City of Pittsburgh Commission on LGBTQIA+ Affairs honors LGBTQ History Month


The City of Pittsburgh Commission on LGBTQIA+ Affairs honors LGBTQ History Month this
October.

We know that groundbreaking moments, big and small, have shaped the evolution of
our community since long before colonizers arrived on these waters and lands. The history of
our community is deeply intertwined with the histories of Indigenous, Black, and Brown
LGBTQ peoples and we are proud this month to acknowledge while also committing to create
new historical narratives that represent the breadth and width of our community.


From the timeless images captured by Teenie Harris in the Hill District to the 1973 Gay
Liberation March, from the raid on the Travelers Club to the deaths of David Piergalski, Jamie
Stickle, Andre Gray, Omar Islam, and most recently three young trans people of color, Chryna
Carillo, Jasmine Cannady, and JJ Bright, from the organization of mutual aid efforts to the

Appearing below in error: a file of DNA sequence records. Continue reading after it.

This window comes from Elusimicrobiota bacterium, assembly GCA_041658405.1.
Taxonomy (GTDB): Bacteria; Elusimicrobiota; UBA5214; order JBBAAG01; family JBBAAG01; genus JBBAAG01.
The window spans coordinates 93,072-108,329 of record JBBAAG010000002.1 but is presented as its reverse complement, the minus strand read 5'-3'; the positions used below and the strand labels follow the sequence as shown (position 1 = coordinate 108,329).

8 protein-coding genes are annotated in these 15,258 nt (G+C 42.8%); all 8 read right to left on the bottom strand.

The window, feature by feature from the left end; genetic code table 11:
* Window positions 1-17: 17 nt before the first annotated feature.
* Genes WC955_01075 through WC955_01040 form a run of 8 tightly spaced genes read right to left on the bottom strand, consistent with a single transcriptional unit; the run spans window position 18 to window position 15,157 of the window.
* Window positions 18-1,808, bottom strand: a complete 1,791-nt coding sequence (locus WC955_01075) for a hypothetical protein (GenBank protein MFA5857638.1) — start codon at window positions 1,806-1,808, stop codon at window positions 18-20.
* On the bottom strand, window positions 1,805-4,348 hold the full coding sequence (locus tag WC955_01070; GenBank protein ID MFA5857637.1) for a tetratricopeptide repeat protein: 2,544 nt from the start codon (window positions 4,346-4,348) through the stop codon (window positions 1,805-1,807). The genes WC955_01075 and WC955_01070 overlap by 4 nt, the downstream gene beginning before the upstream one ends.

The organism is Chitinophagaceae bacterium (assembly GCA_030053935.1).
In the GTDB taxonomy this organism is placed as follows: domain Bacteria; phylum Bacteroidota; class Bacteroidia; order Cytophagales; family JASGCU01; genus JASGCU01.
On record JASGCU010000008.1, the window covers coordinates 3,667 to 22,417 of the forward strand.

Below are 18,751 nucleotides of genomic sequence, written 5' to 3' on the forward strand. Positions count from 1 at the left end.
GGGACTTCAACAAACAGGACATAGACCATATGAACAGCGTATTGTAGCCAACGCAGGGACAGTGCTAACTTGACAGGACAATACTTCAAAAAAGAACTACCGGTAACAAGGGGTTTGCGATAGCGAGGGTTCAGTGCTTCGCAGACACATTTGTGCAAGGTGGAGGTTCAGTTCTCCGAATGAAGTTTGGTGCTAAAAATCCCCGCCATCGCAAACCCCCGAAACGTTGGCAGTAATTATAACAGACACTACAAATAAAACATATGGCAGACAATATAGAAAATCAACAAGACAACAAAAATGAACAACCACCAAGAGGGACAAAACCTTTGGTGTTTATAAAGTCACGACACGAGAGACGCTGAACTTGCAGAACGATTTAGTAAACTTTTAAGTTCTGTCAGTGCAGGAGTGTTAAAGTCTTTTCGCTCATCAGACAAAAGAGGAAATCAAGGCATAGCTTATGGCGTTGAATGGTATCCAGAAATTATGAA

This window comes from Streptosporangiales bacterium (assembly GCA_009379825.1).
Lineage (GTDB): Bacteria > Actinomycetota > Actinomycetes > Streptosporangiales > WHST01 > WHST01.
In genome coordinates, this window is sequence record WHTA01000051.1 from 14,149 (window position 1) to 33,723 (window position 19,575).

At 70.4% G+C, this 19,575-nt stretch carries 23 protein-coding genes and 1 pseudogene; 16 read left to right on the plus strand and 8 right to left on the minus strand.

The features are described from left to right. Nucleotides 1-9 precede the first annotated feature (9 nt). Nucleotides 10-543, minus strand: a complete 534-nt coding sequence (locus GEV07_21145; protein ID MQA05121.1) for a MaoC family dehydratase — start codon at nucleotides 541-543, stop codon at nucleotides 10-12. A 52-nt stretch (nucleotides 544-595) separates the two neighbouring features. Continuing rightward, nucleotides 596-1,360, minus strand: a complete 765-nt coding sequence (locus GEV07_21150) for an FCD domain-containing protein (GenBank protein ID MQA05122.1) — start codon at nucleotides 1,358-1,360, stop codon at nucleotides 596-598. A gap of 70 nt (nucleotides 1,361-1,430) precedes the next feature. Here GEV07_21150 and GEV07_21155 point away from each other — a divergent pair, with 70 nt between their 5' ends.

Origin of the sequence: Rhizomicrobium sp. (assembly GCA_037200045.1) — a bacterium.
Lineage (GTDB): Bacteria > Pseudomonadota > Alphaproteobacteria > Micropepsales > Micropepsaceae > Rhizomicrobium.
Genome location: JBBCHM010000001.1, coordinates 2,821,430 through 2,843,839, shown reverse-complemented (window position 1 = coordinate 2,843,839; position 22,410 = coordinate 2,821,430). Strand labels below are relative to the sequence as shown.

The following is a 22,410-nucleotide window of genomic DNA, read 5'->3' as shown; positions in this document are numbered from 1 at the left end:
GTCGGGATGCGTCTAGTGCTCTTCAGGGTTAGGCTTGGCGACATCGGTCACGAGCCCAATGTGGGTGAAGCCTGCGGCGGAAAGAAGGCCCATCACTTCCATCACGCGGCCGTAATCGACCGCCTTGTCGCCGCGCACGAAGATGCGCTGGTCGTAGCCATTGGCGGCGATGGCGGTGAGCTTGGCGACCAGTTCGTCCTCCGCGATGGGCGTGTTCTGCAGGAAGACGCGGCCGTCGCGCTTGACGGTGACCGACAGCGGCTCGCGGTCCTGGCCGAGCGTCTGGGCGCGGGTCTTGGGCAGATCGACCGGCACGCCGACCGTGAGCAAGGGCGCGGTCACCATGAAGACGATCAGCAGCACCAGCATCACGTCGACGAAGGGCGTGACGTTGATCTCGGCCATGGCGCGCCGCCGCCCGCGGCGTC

ongoing emergence of new organizing efforts, from the work of CRY OUT! / ACT UP to the
shattering blow of Roots Pride, from closeted politicians to the establishment of this
Commission in December 2020, our history is complex, painful, and powerful.


Note that we do acknowledge that the violent deaths in our community are more numerous
than the seven people we specifically named. We urge our community to say all of their names.


And our history is joyful. 2021 marks the 25th anniversary of Pittsburgh Black Pride, the
longest running Pride in the region.


We also want to acknowledge these important days of recognition during October, a robust list
that is always evolving:
• Hispanic Heritage Month (15 September – 15 October)
• Lesbian Day (8 October)
• Pronouns day (10 October)
• National Coming Out Day (11 October)
• Indigenous People’s Day (11 October)
• Spirit Day (22 October)
• Asexual Awareness Week (24 October – 30 October)
• Intersex Awareness Day (26 October)


We recognize that this statement is late in the month, but still essential to hold all of Pittsburgh
accountable to acknowledge and honor LGBTQIA+ history.

Official Statement

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